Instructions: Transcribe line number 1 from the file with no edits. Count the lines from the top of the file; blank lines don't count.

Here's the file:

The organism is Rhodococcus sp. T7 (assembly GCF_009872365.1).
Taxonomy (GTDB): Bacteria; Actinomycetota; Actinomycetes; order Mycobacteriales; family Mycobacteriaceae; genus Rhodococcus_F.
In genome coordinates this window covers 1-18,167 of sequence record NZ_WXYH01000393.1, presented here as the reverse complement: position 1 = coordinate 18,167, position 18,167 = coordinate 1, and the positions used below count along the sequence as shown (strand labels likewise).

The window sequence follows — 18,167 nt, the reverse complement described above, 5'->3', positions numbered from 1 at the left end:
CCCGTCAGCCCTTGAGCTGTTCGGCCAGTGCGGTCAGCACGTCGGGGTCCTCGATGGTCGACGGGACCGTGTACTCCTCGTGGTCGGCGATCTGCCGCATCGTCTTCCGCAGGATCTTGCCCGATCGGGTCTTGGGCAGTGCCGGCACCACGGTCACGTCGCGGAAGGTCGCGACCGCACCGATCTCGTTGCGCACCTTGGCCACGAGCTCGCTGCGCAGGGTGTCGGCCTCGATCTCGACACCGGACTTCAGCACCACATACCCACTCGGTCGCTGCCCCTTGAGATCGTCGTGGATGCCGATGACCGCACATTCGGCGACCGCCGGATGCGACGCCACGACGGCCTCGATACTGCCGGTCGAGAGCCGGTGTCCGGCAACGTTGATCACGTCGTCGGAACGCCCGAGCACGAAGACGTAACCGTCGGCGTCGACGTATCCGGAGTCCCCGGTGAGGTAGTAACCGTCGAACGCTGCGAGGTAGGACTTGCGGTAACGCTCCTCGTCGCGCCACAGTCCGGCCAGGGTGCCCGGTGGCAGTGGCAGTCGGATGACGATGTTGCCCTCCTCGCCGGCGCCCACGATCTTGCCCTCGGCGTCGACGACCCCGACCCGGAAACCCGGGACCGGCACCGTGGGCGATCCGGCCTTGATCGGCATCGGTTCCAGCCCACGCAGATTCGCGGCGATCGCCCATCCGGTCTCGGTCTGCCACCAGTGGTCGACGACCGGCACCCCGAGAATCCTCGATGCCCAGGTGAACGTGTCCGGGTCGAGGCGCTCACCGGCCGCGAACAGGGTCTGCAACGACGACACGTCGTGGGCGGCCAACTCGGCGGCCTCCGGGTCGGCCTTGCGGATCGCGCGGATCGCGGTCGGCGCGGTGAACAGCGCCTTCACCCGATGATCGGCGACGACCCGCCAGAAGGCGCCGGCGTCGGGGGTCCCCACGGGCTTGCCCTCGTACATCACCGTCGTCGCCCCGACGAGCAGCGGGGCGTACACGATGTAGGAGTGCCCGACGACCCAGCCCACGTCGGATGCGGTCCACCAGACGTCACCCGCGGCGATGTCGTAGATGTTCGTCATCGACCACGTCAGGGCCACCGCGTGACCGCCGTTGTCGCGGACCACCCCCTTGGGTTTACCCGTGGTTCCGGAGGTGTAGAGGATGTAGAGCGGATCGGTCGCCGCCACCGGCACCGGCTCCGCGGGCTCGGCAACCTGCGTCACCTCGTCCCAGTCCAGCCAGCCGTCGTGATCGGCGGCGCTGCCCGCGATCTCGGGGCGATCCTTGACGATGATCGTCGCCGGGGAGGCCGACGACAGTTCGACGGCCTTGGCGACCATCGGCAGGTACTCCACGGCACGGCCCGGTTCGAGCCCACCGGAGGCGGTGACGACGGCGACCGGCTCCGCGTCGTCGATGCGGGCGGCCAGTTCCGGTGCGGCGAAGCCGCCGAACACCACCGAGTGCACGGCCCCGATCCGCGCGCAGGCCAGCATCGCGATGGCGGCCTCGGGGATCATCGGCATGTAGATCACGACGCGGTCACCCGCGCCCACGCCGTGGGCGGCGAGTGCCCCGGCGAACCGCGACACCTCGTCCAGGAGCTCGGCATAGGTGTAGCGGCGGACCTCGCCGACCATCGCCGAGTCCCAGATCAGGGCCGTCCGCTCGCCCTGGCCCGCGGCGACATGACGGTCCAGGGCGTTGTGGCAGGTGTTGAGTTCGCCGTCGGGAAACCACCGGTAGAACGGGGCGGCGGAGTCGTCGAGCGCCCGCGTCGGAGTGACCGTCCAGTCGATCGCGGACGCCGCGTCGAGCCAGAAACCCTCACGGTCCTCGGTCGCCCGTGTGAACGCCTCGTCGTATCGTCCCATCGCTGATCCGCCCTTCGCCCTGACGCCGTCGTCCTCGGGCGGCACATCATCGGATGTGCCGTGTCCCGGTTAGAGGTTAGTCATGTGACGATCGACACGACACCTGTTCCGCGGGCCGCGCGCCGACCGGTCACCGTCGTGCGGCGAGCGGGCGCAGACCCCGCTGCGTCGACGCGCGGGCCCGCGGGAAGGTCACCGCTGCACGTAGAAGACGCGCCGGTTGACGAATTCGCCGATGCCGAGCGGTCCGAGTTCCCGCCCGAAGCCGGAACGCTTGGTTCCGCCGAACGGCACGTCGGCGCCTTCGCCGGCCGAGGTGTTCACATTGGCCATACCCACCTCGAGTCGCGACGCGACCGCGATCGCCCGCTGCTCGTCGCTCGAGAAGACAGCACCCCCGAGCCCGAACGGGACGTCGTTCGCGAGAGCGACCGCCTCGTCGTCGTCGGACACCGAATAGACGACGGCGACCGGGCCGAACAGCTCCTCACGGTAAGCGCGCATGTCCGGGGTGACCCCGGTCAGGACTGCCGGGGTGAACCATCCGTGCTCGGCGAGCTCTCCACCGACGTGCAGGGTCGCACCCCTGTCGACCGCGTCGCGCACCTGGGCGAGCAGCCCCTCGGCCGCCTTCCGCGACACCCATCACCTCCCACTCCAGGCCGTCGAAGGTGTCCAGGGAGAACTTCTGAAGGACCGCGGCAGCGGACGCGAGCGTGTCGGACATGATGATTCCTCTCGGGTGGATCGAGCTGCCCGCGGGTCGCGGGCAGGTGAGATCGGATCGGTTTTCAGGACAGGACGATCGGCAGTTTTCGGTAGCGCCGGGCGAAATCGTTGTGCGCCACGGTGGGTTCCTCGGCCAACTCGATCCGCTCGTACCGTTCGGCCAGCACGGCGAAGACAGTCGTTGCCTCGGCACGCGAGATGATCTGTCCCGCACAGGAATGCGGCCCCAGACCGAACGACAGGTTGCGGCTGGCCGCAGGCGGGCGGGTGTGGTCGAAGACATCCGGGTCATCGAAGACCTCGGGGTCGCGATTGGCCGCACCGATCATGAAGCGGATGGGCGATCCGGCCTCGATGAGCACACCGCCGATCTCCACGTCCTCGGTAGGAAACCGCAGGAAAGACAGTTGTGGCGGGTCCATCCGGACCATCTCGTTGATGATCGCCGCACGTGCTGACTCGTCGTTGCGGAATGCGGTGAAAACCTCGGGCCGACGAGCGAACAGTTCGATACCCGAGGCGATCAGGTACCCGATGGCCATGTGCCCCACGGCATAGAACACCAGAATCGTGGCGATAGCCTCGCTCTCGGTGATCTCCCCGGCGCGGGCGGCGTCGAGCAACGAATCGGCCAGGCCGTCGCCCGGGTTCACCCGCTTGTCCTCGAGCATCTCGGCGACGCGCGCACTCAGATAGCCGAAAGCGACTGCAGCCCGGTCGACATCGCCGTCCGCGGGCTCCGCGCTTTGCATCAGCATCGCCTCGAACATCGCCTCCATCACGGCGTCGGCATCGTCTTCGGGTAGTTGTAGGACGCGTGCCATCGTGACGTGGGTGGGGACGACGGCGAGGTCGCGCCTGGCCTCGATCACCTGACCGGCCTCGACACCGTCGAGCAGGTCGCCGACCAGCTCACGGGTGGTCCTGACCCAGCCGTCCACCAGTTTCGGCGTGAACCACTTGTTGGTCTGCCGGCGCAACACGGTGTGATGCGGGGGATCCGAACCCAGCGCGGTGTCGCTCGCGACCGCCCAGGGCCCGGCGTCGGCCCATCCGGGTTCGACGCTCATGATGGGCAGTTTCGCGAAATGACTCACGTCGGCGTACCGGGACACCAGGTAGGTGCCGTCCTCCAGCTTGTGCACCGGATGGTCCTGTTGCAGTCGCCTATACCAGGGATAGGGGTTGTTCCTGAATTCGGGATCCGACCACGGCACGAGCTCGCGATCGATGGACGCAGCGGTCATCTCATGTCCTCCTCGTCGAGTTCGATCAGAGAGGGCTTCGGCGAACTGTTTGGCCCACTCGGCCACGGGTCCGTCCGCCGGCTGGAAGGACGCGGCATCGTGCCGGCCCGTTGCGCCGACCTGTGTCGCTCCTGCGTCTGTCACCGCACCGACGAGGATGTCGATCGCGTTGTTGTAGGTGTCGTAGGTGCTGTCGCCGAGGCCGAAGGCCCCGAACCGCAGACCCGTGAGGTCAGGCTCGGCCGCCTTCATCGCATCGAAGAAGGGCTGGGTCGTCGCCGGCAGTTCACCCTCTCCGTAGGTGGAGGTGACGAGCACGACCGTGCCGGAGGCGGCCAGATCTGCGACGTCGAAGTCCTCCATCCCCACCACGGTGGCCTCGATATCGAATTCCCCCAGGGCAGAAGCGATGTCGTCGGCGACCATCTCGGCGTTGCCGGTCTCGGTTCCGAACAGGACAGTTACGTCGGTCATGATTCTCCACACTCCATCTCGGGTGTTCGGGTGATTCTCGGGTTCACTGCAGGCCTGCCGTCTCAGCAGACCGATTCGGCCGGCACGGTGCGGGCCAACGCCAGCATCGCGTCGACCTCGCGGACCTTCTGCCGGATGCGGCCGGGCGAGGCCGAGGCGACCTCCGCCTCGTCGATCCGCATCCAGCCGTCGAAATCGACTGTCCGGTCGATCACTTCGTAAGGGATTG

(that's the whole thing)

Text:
The organism is Rhodococcus sp. T7 (assembly GCF_009872365.1).